“I remember there was a squatters’ building, and the army came in with tanks to evict them,” says Wally. 

This was the febrile atmosphere that backdropped the development of Minny Pops and fed into their confrontational instincts. Everything about them was at odds with pretty much everything that was going on around them. They didn’t look like punks or hippies, their “singer” wore a suit and fixed the audience with an impassive gaze between songs while the band stood stock still, not playing for anything up to two minutes.

“We would have what I liked to call a ‘standstill’ between songs,” says Wally. “My thinking was that it wasn’t about the applause, it was about allowing the musicians on stage to reflect on their performance. Did we confuse audiences? Oh, very much.”

At one gig, which introduced a new guitarist to the line up, the new recruit was allowed to play just one song and was ordered to wear a white shirt, onto which a film was projected for the rest of the show. It was, Wally says, minimalist art.

“It was minimalist because of technology, there wasn’t much to programme with our drum machine. It was a Korg Mini Pops. It had an A rhythm or a B rhythm. It was about feeling uncomfortable and challenging the audience and not going into your standard gig performance,” he says.

You might also want to file Wally’s dancing style under the minimalist tag. He would occasionally bend at the waist, or throw his head back. It owed more to the performance art of Gilbert And George than anything that was going on in pop music at the time.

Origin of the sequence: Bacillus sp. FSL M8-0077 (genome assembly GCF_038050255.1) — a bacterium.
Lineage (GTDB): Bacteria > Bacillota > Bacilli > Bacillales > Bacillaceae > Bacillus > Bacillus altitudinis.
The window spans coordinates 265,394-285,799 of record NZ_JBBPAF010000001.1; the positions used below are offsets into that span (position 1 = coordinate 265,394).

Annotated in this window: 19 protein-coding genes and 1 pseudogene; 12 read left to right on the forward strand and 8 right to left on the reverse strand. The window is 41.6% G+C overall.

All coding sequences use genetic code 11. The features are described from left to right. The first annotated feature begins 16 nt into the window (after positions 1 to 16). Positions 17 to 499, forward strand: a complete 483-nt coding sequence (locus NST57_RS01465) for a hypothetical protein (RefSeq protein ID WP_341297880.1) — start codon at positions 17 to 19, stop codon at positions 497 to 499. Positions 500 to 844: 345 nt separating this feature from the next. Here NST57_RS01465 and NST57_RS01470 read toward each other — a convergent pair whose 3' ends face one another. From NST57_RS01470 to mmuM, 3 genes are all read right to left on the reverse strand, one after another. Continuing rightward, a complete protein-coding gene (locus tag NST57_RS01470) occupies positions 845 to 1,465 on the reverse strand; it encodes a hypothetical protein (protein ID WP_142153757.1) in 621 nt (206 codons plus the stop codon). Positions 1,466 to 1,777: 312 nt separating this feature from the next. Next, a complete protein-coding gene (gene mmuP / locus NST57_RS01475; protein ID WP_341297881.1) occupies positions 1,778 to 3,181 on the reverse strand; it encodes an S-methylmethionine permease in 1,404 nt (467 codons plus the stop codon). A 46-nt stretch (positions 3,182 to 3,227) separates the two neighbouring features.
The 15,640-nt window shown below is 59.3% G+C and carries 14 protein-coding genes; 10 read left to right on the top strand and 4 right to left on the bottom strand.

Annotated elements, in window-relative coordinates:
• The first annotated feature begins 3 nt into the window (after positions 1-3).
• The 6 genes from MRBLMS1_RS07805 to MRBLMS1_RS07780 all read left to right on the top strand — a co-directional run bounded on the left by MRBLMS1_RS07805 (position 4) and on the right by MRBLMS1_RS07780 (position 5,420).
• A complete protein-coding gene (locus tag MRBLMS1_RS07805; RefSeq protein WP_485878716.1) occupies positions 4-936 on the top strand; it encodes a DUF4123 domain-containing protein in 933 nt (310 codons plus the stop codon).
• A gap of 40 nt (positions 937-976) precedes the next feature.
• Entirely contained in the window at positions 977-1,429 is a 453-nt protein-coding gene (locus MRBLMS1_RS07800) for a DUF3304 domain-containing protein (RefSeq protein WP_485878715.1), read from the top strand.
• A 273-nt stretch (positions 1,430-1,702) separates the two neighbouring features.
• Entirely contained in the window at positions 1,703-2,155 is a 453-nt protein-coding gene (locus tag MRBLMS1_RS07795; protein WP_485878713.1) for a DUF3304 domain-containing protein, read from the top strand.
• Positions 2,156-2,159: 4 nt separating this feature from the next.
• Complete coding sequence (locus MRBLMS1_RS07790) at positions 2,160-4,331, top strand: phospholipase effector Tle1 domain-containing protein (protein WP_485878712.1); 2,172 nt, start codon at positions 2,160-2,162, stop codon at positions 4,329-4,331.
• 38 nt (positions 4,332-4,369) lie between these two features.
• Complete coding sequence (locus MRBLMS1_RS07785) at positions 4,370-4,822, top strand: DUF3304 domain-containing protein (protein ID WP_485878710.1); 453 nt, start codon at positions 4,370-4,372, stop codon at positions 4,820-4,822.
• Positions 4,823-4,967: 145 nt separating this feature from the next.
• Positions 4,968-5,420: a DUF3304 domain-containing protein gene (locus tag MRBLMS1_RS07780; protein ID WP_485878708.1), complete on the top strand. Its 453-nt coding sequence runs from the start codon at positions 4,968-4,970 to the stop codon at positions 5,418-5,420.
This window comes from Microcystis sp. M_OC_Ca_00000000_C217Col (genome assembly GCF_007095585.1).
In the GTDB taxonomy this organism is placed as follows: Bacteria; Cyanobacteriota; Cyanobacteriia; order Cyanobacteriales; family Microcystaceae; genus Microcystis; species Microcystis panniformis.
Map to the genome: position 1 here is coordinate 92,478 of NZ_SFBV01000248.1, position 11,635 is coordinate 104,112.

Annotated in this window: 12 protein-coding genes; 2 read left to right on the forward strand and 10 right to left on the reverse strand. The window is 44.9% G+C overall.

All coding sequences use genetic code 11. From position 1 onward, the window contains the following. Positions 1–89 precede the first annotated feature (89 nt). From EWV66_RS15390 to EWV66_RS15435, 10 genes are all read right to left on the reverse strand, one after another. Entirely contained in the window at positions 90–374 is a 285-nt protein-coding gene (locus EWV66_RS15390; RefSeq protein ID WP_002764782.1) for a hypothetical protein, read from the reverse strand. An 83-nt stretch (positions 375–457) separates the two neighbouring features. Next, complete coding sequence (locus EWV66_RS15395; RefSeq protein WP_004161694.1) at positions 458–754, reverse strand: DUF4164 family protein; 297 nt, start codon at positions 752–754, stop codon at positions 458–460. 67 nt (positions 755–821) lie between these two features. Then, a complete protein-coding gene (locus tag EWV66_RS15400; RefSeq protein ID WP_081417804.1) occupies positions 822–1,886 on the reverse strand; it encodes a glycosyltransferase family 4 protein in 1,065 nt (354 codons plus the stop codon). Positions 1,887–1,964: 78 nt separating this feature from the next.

“I like to tell people I’m a great dancer, the Nureyev of electronic bands,” says Wally. If he’s joking, it’s hard to tell.

Minny Pops’ first album, released on the Plurex label in 1979, was an amalgam of spiky electronic art chaos, flat-out noise, rudimentary drum machine and no wave guitar backing monosyllabic, mechanical post-punk beat poetry. It was more in tune with the uptight amphetamine intensity of New York’s no wave scene than Factory’s nascent dark underground pop and left field dancefloor roster. And yet those two worlds would collide one night in Eindhoven.

“I had a few bands on my label from Eindhoven,” says Wally. “It was something of a creative hub, with the club De Effenaar at its centre. They were booking bands like Static from New York, OMD and Joy Division. We were offered the support slot on all Joy Division’s Netherlands dates, but we opted to take just two dates, The Hague and Eindhoven, on 18 January 1980. And that’s how we got into the Factory fold.” 

As was par for the course back then, the Eindhoven gig nearly erupted into violence when it was crashed by a local motorbike gang.

“There was a lot of tension,” says Wally. “The local rockers turned up and there was a feeling that they were going cause trouble.” 

The toughs marched into venue about 20 minutes into Joy Division’s set and paraded around shouting for a few minutes, but left without throwing a punch. There’s a recording of the show where you can pinpoint the moment the atmosphere changes, as the band starts ‘Dead Souls’.